With such variability and uncertainty, it was very easy to despair and let fear grip over my life. But I knew this very clearly, fear perpetuate stress and stress worsen the symptoms. Given the situation, although saddened, I made the choice to live in hope. If some people get into a permanent remission, I shall be one of them. The choice I made to live in the fullness of hope and life carved my way forward. I took actions that would give me the best chance to get to the remission. A massive change in lifestyle was required – diet, habits, routine etc. It was a sharp learning curve to be in tuned with my body again. I realized how brainwashed I was! And that was uncomfortable! One great thing coming out of this healing journey is the deepening of my empathy towards myself as well as to others especially those who could not see a way forward in a fear saturated world.

Being able to face my fears with the truth and knowledge in hand and then move forward in faith has been a great blessing. I live in freedom precisely because I never allow the disease to define who I am. I admit it is not the easiest of journey and fear does creep in from time to time. I allow my self to process the fear and then to formulate the way forward with my Saviour. All this is possible thanks to my years as a coach and also those years in ministering to people as well as support from my inner circle.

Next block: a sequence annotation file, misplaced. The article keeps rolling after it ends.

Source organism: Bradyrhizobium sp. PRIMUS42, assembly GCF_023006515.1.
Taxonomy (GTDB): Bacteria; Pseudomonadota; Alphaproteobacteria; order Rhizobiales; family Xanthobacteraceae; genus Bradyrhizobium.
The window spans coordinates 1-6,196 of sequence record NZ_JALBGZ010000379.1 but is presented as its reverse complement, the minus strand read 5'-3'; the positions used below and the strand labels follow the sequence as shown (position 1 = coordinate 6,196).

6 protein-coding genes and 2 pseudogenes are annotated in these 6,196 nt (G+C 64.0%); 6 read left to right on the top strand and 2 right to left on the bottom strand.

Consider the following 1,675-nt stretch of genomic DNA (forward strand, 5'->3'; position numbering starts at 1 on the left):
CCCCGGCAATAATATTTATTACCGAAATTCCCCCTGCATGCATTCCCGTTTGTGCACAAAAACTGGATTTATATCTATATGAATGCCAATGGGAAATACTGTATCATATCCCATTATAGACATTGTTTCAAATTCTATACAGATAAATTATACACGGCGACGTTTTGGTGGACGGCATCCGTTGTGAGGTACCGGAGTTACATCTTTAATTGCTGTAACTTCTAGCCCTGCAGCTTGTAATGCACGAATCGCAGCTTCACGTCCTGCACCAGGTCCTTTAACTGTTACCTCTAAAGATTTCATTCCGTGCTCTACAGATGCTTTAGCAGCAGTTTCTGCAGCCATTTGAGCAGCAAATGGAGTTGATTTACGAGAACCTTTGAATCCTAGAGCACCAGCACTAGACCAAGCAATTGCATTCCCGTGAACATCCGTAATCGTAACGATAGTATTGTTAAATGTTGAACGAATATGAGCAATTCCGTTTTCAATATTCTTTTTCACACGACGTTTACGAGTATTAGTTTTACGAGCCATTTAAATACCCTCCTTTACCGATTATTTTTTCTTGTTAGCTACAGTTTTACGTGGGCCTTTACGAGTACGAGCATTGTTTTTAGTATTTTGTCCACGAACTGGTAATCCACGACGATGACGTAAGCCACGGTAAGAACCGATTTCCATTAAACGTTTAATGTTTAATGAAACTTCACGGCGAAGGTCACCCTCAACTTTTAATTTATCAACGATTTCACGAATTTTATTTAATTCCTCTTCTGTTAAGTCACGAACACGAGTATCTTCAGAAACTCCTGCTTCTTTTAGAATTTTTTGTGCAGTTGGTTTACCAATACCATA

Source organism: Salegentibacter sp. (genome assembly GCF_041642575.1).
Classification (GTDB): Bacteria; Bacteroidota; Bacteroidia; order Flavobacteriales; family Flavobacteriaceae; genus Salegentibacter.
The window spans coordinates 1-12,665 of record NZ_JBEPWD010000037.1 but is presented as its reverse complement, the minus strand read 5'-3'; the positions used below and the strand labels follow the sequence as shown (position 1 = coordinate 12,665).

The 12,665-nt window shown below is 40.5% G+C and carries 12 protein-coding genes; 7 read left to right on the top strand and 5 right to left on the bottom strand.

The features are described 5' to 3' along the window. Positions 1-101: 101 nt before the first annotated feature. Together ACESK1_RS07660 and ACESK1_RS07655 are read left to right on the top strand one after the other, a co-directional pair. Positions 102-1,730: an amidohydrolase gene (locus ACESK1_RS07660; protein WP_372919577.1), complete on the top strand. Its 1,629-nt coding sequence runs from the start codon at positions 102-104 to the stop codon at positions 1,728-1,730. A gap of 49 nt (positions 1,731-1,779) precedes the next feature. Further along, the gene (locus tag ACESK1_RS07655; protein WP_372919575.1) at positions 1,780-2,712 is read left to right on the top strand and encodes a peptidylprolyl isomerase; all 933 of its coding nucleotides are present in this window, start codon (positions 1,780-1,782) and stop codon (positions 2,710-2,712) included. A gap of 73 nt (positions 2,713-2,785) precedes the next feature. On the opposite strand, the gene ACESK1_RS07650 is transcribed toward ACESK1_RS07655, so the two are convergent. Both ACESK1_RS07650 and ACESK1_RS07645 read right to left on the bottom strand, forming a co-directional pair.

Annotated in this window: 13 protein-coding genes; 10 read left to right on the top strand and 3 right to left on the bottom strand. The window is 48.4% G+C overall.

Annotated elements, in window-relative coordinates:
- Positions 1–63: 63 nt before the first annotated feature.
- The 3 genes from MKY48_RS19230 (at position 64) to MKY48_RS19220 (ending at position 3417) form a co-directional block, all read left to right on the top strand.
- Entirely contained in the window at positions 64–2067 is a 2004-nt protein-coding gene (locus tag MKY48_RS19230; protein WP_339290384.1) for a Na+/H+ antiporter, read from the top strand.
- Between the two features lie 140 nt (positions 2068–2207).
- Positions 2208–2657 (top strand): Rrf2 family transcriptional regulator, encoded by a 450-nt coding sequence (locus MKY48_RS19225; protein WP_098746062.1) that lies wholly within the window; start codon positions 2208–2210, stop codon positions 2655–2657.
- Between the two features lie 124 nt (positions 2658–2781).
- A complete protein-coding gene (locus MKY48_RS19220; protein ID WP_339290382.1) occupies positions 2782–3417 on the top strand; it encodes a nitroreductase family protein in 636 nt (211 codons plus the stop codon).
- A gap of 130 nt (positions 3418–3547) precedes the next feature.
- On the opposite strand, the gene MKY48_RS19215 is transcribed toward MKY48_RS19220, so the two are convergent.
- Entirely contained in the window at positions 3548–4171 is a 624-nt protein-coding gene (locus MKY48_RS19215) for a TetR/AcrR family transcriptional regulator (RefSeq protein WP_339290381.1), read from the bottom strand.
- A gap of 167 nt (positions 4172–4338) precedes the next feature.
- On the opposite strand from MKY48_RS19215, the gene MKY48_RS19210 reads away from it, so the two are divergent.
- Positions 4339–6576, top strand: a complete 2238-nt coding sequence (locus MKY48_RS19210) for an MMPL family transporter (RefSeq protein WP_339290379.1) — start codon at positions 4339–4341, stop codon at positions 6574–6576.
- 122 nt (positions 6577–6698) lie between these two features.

Fear is a constant companion whether we like it or not. Some are necessary like in the case of meeting a tiger, you better let your fear propel you run for your life. I would say most fear we face today are opportunities if we allow them to. Dear friends, if you are having difficulty in navigating fear and are feeling stuck, do feel free to reach out to me. I run my own coaching practice and I can also recommend other coaches or counsellors to you. Know that it is my prayer for you to be well. Fear does not have the final say and it is possible to live victoriously. May you be blessed!

With lots of love,
Irene

A Year On Living with Myasthenia Gravis

It was a bright and beautiful morning but the symptoms of muscle weakness has been worsening. We were planning to go back to my General Practitioner and then head out for our delayed Valentine’s lunch afterwards. As we arrived at my GP’s clinic, we decided that I would go in to check if she could see me (it was first come first serve with a limited number basis pre covid era). Unfortunately she could not see me, so I walked out to wait for my husband to drive by. When I saw him, I took a step down to the road and fell flat on my face. My husband saw someone fell but was shocked to find out it was me. I could barely lift myself up. That incident propel us to go to the hospital that very day.